Research Design for Data Recovery for the Salt River Project and Arizona Public Service Transmission Line Facilities Along the Beeline Highway

Author(s): Richard W. Effland, Jr.

Year: 1985

Summary

Salt River Project (SRP) and Arizona Public Service Company (APS) propose to construct three transmission lines along a portion of the Beeline Highway on the Salt River Pima-Maricopa Indian Community (SRPMIC). SRP proposes to build a new line which will connect the Pinnacle Peak, Brandow, and Papago Butte substations. APS proposes to realign two existing transmission lines and move them out of the Salt River channel and onto the north terrace above the river. Archaeological Consulting Services Ltd. (ACS) was contracted to perform cultural resource investigations for both SRP and APS portions of the project. The recommendations of these earlier studies were that both SRP and APS should work to minimize adverse effects by carefully designing pole and access locations and to employ a professional archaeological contractor to prepare and implement a data recovery program to negate any adverse effects.

Seven sites are not addressed in this report. They are: the Rio Verde Canal, AZ U:5:1 (ACS), the Bridge Foundation on the SRP right-of-way, AZ U:9:25 (ASU), AZ U:9:26 (ASU), AZ U:9:27 (ASU), and AZ U:9:28 (ASU). All of these properties were identified as a result of the investigation of the SRP right-of-way. Only AZ U:9:26-28 (AS) were each recommended as potentially eligible properties. In the other four cases, the sites were not recommended as eligible for National Register inclusion. In all cases, however, these sites will be avoided by construction of the SRP transmission line.

The cultural resources that will be affected by the two projects are located along the north terrace of the Salt River. In 1963, Arizona State University (ASU) conducted a series of limited surveys and test excavations on portions of the SRPMIC. In 1972, ASU resurveyed the majority of the undeveloped sections of the SRPMIC, including the present study area. Effland and Green provide brief descriptions for each of the sites identified by ASU in 1972. A number of the sites have either been destroyed as a result of land modifications or totally collected by ASU during their survey. At the time of the ASU survey, a total of 20 archaeological sites were identified within the corridor that will be used by SRP and APS. Of these, only 13 remain today. Twelve of these sites are prehistoric while one (AZ U:9:62(ASU)) is an archaeological site dating to the historic period.

These sites have been recommended as potentially eligible for inclusion on the National Register of Historic Places because they have the potential to contribute information important to our understanding of the historic and prehistoric past (36 CFR 60.4, criterion D). AZ U:9:62 (ASU) may also qualify for inclusion on the grounds that it may date to the early settlement of Pima and Maricopa Indians within the area, and therefore, may be considered potentially eligible under 36 CFR 60.4, criterion A; the property may be associated with events that have made a significant contribution to the broad patterns of our history. Effland and Green recommended that the importance of this complex of prehistoric sites be considered collectively rather than individually. In this sense, these sites lie within a geographically definable area as a continuity of sites possessing the potential to yield information about the past. The collective arrangement of these remains adds to the the individual importance of each site. The sites as a whole reflect a variety of site types which are linked by a theme, that of adaptation to the terrace. For example, AZ U:9:64 (ASU) is a small scatter of artifacts, measuring only about 35 square meters in area. Taken alone, this site may not be eligible for the National Register. However when viewed as part of a complex, the importance of the site can be realized. The remains from this site can be related to the total range of behavior of the prehistoric people who adapted to this terrace.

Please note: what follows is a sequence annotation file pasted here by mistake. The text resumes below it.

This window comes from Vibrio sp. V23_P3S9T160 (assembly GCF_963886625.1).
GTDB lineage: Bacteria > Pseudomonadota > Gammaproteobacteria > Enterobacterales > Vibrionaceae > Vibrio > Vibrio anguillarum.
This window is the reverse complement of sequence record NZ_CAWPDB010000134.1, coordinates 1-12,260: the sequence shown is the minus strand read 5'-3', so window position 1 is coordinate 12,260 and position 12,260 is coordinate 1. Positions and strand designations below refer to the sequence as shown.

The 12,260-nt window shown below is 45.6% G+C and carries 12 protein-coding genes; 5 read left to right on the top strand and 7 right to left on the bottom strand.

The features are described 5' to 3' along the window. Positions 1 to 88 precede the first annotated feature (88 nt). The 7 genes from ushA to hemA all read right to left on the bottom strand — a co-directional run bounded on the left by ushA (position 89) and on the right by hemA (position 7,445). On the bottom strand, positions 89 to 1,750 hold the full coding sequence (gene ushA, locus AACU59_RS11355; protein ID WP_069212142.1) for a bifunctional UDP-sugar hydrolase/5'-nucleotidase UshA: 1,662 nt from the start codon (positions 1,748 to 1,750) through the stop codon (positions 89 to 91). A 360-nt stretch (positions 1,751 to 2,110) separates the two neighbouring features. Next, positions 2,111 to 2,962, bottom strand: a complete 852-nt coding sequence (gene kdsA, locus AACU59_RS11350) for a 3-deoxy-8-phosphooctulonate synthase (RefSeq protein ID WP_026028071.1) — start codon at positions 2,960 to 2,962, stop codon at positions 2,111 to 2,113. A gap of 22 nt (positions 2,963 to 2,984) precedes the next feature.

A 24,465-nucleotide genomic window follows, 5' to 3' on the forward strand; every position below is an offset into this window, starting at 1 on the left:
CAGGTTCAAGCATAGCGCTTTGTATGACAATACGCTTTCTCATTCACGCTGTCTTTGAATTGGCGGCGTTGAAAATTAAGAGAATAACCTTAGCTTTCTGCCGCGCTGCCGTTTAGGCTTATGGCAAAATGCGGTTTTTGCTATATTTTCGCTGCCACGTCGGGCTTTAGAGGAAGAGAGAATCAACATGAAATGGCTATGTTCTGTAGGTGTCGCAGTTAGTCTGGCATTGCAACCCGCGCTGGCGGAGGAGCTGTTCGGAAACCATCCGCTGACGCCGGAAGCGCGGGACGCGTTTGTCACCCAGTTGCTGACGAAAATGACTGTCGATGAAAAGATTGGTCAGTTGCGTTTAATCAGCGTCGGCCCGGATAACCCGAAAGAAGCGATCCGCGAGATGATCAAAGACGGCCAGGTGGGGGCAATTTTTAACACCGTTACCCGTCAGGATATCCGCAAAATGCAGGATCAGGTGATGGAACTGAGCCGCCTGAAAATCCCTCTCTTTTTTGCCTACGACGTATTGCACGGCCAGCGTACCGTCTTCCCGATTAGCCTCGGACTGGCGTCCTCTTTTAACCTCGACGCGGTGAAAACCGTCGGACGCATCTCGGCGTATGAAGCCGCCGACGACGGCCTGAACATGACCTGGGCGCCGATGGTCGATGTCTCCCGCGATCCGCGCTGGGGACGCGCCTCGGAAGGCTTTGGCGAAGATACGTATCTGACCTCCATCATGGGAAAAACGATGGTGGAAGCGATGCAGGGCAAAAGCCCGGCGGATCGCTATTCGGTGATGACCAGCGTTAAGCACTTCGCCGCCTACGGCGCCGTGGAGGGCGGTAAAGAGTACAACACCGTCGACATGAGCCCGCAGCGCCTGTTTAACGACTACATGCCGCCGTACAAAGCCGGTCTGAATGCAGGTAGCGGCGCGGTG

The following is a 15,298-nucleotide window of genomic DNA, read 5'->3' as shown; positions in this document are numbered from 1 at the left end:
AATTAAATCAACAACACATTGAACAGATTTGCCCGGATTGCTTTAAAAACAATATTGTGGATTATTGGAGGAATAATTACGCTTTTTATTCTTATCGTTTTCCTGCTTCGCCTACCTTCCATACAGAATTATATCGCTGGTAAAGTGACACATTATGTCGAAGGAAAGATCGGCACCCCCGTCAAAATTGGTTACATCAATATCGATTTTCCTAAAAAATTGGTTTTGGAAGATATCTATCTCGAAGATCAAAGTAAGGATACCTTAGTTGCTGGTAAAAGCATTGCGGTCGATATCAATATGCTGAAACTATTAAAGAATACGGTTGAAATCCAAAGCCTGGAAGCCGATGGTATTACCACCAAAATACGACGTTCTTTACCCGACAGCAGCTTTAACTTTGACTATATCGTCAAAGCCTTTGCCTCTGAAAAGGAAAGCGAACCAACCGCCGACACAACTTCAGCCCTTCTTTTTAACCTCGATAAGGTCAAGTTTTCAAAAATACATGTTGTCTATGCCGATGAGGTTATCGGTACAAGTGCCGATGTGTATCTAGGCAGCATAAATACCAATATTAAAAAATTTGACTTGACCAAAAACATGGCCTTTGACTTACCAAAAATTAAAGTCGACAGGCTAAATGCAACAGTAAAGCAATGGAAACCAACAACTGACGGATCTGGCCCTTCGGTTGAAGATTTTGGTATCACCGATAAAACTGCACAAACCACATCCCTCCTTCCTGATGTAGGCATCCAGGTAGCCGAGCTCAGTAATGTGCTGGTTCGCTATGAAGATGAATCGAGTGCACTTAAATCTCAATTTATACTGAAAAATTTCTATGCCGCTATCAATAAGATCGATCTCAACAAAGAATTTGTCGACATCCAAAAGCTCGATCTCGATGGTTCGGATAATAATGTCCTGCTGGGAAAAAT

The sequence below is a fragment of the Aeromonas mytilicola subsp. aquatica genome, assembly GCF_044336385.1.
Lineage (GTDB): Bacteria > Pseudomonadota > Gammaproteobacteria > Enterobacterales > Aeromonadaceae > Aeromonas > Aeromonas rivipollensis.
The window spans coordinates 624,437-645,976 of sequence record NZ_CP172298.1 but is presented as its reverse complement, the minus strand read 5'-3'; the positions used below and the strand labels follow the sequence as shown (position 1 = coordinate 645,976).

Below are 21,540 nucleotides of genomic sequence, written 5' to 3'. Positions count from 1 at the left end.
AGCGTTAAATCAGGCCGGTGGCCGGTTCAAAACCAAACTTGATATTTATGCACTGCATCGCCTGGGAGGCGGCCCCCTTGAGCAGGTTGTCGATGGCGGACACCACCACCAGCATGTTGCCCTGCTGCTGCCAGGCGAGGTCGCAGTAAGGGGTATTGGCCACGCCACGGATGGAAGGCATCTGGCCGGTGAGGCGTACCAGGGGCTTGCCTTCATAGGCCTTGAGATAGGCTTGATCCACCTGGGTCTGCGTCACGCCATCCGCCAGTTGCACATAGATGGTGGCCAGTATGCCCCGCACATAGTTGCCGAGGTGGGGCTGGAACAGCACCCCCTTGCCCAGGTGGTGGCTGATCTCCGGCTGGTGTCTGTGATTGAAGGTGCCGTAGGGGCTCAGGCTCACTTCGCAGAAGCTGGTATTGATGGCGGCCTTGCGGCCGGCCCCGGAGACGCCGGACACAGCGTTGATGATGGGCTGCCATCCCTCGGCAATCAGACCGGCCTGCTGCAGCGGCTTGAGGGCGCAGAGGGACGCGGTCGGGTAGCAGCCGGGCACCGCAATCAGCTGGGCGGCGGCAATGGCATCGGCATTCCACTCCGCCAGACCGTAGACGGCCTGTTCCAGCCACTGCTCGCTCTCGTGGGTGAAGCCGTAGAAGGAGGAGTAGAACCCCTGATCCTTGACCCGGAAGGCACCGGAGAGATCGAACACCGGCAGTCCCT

The importance of these sites must be viewed in relation to their integrity. These sites represent some of the few remaining of their type within the greater Phoenix area with such a high degree of site integrity. Limited activity sites such as those represented within the district largely have been distrubed by agricultural and urban development within the lower Salt River Valley. Since these resources are largely surficial in character, they are destroyed easily by development. As a result, the vast majority of these sites within the Phoenix area have been lost. The context and integrity of the properties within the complex constitute a rare opportunity to examine problems relating to the interrelations among sites and the range of activities represented within this inventory.

Cite this Record

Research Design for Data Recovery for the Salt River Project and Arizona Public Service Transmission Line Facilities Along the Beeline Highway. Richard W. Effland, Jr.. Tempe, AZ: Archaeological Consulting Services Ltd. 1985 ( tDAR id: 402679) ; doi:10.6067/XCV8402679

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Keywords

Spatial Coverage

min long: -111.846; min lat: 33.455 ; max long: -111.634; max lat: 33.586 ;

Record Identifiers

Date Received by Environmental Management Services, Environmental Studies(s): Feb 20 1990

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1985_Effland_ResearchDesign.pdf 13.74mb Jul 1, 1985 Apr 25, 2016 11:27:58 AM Confidential
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